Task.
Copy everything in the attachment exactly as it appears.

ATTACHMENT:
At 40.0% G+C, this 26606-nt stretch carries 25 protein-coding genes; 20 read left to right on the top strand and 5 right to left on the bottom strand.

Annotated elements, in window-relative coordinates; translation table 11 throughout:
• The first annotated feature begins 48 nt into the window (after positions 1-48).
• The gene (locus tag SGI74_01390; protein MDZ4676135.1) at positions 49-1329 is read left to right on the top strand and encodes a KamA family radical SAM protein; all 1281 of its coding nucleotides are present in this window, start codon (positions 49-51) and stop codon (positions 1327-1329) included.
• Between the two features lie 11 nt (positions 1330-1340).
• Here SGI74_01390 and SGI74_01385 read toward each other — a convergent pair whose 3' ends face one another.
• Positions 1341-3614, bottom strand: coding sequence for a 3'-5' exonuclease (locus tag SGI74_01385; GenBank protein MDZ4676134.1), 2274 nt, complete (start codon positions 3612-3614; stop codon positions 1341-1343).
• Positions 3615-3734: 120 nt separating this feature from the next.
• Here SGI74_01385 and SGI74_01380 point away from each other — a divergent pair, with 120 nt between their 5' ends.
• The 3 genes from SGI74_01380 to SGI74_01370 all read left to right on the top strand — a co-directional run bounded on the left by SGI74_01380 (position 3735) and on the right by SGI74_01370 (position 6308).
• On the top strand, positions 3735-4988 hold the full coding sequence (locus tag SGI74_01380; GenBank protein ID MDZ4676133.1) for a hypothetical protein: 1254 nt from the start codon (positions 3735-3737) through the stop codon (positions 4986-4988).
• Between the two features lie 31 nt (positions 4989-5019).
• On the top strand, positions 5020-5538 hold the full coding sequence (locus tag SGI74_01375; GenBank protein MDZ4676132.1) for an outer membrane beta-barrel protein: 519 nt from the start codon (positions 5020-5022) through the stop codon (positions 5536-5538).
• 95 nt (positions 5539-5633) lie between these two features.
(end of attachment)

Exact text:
At 40.0% G+C, this 26606-nt stretch carries 25 protein-coding genes; 20 read left to right on the top strand and 5 right to left on the bottom strand.

Annotated elements, in window-relative coordinates; translation table 11 throughout:
• The first annotated feature begins 48 nt into the window (after positions 1-48).
• The gene (locus tag SGI74_01390; protein MDZ4676135.1) at positions 49-1329 is read left to right on the top strand and encodes a KamA family radical SAM protein; all 1281 of its coding nucleotides are present in this window, start codon (positions 49-51) and stop codon (positions 1327-1329) included.
• Between the two features lie 11 nt (positions 1330-1340).
• Here SGI74_01390 and SGI74_01385 read toward each other — a convergent pair whose 3' ends face one another.
• Positions 1341-3614, bottom strand: coding sequence for a 3'-5' exonuclease (locus tag SGI74_01385; GenBank protein MDZ4676134.1), 2274 nt, complete (start codon positions 3612-3614; stop codon positions 1341-1343).
• Positions 3615-3734: 120 nt separating this feature from the next.
• Here SGI74_01385 and SGI74_01380 point away from each other — a divergent pair, with 120 nt between their 5' ends.
• The 3 genes from SGI74_01380 to SGI74_01370 all read left to right on the top strand — a co-directional run bounded on the left by SGI74_01380 (position 3735) and on the right by SGI74_01370 (position 6308).
• On the top strand, positions 3735-4988 hold the full coding sequence (locus tag SGI74_01380; GenBank protein ID MDZ4676133.1) for a hypothetical protein: 1254 nt from the start codon (positions 3735-3737) through the stop codon (positions 4986-4988).
• Between the two features lie 31 nt (positions 4989-5019).
• On the top strand, positions 5020-5538 hold the full coding sequence (locus tag SGI74_01375; GenBank protein MDZ4676132.1) for an outer membrane beta-barrel protein: 519 nt from the start codon (positions 5020-5022) through the stop codon (positions 5536-5538).
• 95 nt (positions 5539-5633) lie between these two features.